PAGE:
Mindreading by Sanjida O'Connell
An Investigation into How We Learn to Love and Lie

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"I know what you're thinking," we say, but how do we know what others are thinking or feeling? Because evolution has granted us what has come to be known as "Theory of Mind," the ability not only to be self-aware but aware of others' consciousness. Theory of Mind develops slowly-and in some cases, such as autism, develops little or not at all. Theory of Mind allows us to interact socially, to care about others, to manage our behavior in groups, to fall in love, and--less admirably--it allows us to lie.

Some of the subject matter covered in Mindreading:

You are less likely to detect lies told to you by your longterm partner than by a new acquaintance.Female babies react more strongly and more often to another baby's cries than male babies. In other words, female children are more predisposed to become personally distressed by emotion in others and to cry in sympathy.In general, the female brain is superior to the male brain when it comes to social relationships; the male brain is better at spatial skills. People with autism follow the male trend, but to a much greater extreme.Autistics, like many normal men, collect things, focus on what seems to others to be trivial detail, and have a narrow range of interests. Could autism be an extreme form of the male brain?For evolutionary reasons, you should take very good care to detect eye gaze, because when another animal is looking at you it can mean one of the three 'F's. Either the animal wants to fight you, feed on you, or mate with you.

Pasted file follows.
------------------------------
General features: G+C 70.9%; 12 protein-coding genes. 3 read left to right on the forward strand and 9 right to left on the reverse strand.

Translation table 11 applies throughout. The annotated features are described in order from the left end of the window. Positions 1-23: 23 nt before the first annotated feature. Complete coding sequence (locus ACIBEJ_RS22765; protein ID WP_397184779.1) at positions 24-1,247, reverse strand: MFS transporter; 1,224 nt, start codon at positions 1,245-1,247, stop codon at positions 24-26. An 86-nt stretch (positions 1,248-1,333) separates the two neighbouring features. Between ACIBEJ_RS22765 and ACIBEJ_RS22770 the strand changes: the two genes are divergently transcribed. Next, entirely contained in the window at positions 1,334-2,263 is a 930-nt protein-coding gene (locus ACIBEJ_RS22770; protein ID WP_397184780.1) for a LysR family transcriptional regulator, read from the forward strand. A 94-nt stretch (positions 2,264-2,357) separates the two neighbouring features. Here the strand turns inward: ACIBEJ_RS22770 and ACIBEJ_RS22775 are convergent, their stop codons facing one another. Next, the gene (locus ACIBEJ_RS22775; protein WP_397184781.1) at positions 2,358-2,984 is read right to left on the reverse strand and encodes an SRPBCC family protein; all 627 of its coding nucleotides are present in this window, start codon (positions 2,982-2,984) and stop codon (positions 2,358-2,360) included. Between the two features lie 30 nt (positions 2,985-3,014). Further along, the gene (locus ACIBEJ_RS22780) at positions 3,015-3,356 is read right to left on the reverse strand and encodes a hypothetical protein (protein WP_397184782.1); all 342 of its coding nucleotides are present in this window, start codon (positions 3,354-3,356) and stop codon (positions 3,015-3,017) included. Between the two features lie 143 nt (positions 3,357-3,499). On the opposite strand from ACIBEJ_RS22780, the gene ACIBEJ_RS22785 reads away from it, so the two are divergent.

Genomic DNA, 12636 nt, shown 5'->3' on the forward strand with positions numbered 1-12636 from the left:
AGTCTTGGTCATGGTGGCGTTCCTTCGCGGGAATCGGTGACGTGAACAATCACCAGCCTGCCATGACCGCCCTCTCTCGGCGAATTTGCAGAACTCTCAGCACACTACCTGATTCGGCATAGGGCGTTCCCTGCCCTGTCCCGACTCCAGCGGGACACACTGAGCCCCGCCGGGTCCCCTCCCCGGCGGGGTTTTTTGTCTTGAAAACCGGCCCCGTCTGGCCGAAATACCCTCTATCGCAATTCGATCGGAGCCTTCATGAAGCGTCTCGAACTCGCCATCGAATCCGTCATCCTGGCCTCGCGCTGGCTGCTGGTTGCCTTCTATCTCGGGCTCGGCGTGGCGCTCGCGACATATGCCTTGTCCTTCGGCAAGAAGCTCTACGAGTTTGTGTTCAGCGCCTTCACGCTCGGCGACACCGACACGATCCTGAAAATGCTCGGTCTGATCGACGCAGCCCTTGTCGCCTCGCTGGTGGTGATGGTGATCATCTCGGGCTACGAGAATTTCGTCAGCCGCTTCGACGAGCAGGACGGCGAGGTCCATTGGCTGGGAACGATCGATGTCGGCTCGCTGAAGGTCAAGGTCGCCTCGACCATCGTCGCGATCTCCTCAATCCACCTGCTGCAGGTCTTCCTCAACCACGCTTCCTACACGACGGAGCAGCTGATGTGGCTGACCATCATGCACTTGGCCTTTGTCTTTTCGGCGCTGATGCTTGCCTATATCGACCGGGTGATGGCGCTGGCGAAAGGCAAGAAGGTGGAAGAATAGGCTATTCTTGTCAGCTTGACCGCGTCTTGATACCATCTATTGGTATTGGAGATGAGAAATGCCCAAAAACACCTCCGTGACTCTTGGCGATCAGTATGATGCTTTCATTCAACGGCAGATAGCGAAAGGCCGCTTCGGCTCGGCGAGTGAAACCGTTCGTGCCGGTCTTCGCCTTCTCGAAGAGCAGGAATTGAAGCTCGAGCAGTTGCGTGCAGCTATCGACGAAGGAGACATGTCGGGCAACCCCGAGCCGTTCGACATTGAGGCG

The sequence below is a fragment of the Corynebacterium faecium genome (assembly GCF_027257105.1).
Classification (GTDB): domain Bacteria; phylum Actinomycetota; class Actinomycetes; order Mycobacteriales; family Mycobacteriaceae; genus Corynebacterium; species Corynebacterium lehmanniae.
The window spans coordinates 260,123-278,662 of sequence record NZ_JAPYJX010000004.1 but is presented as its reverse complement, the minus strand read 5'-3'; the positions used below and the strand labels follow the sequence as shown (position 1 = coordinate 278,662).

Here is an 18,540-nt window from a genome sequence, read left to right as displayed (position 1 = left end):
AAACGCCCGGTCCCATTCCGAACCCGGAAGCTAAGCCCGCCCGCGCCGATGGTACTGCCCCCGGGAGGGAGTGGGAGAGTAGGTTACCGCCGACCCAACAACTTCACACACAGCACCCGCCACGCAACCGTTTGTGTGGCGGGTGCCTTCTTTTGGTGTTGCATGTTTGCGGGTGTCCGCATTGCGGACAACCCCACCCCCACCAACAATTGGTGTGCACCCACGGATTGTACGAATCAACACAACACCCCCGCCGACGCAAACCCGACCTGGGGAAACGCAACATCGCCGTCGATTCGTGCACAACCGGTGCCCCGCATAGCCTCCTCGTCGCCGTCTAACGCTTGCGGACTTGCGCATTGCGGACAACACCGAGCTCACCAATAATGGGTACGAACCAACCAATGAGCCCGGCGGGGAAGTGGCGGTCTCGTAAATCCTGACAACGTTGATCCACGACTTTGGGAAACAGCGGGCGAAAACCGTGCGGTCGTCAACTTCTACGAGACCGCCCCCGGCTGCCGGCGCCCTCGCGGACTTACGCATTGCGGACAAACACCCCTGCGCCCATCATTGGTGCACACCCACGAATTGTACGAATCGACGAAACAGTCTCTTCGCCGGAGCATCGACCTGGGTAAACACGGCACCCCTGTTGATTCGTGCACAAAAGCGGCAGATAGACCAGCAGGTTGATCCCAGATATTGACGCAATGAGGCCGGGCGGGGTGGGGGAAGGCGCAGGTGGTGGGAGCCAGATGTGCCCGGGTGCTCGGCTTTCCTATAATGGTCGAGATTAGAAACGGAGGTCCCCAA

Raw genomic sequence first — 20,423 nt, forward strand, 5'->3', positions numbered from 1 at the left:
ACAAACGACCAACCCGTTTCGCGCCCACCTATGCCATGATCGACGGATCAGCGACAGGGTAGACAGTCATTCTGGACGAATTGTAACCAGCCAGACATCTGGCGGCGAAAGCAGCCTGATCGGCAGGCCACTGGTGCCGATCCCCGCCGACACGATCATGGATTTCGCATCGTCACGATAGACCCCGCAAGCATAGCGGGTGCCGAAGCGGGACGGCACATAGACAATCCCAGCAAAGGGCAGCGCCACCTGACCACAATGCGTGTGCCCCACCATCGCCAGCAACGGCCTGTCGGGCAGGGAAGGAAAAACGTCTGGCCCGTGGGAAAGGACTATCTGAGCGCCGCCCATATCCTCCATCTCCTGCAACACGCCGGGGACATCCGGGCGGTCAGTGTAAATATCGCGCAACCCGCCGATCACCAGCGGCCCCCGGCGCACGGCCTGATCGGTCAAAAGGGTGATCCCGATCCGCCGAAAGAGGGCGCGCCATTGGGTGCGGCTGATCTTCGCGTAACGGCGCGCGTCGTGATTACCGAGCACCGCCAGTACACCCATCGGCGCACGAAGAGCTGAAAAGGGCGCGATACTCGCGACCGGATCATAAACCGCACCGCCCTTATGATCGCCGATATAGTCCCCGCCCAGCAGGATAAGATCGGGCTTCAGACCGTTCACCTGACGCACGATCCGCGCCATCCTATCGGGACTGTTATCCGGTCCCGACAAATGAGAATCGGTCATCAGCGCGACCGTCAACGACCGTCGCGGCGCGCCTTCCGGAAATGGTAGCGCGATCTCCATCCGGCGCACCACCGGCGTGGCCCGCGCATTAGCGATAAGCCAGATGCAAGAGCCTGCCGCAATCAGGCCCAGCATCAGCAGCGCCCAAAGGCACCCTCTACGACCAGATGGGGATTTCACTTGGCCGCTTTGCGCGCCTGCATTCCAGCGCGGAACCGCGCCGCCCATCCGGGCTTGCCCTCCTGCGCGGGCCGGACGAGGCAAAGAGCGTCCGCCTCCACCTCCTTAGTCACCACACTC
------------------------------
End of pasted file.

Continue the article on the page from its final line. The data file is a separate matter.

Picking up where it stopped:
About Sanjida O'Connell

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Sanjida O'Connell is a science journalist who writes r
Published January 1, 1997 by Heinemann. 272 pages
Genres: Health, Fitness & Dieting, Political & Social Sciences, Science & Math, Law & Philosophy. Non-fiction

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Her conclusion, supported by accounts of some robots under development, is that we may soon have robots with a simple version of Theory of Mind or perhaps robots that, in a limited context, act as if they have it.

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Publishers Weekly

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The title of this debut by British science journalist O'Connell refers not to clairvoyance, but to the means by which we try to understand what lies behind other people's words and gestures and how we ""respond to them."" For the author, how we quickly get a fix on people and their motives underp...

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It discusses how minds work to understand others and how strange and isolated the world must appear to those whose minds either don't or can't understand how others minds work.

Aug 28 1998 | Read Full Review of Mindreading: An Investigation...

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